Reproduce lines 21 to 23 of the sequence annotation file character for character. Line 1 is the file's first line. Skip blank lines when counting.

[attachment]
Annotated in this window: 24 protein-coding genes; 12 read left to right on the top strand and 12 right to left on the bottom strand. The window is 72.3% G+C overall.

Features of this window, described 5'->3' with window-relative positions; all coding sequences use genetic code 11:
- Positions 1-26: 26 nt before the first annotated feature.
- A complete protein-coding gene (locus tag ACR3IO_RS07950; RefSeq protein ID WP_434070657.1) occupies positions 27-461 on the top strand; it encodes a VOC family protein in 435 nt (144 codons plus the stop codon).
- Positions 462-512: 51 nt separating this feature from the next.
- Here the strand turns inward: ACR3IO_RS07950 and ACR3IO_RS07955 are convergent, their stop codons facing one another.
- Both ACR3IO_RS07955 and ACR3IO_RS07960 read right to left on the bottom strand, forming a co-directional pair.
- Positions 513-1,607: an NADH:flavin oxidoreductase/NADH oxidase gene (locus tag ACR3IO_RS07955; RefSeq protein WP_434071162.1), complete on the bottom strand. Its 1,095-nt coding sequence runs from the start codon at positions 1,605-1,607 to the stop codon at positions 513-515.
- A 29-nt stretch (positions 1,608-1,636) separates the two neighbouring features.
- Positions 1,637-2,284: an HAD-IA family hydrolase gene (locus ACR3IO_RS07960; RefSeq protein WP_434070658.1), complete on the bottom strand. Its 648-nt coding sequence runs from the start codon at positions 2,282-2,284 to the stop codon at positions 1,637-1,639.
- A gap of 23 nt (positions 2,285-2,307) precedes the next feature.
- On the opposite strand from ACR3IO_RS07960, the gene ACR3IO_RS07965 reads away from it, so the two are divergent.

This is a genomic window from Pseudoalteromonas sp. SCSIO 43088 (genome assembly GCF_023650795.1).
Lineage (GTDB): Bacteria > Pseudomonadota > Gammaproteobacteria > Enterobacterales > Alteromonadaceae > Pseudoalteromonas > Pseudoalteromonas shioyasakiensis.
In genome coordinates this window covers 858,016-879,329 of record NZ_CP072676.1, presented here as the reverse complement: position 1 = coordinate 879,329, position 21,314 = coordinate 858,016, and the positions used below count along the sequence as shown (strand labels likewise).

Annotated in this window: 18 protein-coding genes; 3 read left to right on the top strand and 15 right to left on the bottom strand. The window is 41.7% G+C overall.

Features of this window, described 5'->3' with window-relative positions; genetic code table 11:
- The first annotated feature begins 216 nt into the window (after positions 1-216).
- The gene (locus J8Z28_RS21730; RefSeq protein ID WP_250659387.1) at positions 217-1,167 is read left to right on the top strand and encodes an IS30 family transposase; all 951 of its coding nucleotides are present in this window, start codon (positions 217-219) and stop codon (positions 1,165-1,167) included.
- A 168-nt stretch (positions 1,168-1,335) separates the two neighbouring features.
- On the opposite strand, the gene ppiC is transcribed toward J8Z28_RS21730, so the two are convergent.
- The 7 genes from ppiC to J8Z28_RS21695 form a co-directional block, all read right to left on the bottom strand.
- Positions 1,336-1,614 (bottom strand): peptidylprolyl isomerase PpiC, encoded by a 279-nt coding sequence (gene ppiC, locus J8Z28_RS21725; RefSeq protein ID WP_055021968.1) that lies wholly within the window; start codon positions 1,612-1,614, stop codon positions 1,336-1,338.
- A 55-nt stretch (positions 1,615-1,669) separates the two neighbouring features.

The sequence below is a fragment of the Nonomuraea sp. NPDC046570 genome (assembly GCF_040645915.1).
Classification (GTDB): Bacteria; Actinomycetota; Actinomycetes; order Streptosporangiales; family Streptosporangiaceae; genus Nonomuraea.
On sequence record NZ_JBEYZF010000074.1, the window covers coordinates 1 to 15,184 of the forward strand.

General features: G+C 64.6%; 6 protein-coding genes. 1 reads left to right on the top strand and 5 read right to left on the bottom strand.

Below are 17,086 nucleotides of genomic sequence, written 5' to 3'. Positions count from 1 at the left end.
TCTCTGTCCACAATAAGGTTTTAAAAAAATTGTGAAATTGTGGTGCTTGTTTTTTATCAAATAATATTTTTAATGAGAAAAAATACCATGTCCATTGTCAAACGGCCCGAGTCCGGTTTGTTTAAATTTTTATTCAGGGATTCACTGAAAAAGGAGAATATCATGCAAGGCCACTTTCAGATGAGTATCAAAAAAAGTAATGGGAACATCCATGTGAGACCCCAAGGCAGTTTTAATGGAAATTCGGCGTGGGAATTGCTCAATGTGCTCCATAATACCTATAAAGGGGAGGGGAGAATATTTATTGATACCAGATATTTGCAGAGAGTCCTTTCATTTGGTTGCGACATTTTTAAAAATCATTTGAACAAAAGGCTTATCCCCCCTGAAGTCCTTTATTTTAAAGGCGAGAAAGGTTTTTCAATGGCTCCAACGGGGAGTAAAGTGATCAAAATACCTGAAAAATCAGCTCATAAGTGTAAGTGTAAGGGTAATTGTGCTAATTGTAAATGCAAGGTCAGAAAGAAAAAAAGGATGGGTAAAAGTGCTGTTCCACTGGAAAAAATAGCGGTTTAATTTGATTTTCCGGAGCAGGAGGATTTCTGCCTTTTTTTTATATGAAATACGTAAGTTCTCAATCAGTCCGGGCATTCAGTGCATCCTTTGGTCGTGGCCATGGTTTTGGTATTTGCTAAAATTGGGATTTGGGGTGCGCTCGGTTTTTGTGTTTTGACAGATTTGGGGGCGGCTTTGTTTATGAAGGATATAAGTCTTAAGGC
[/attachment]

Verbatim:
- On the opposite strand, the gene ppiC is transcribed toward J8Z28_RS21730, so the two are convergent.
- The 7 genes from ppiC to J8Z28_RS21695 form a co-directional block, all read right to left on the bottom strand.
- Positions 1,336-1,614 (bottom strand): peptidylprolyl isomerase PpiC, encoded by a 279-nt coding sequence (gene ppiC, locus J8Z28_RS21725; RefSeq protein ID WP_055021968.1) that lies wholly within the window; start codon positions 1,612-1,614, stop codon positions 1,336-1,338.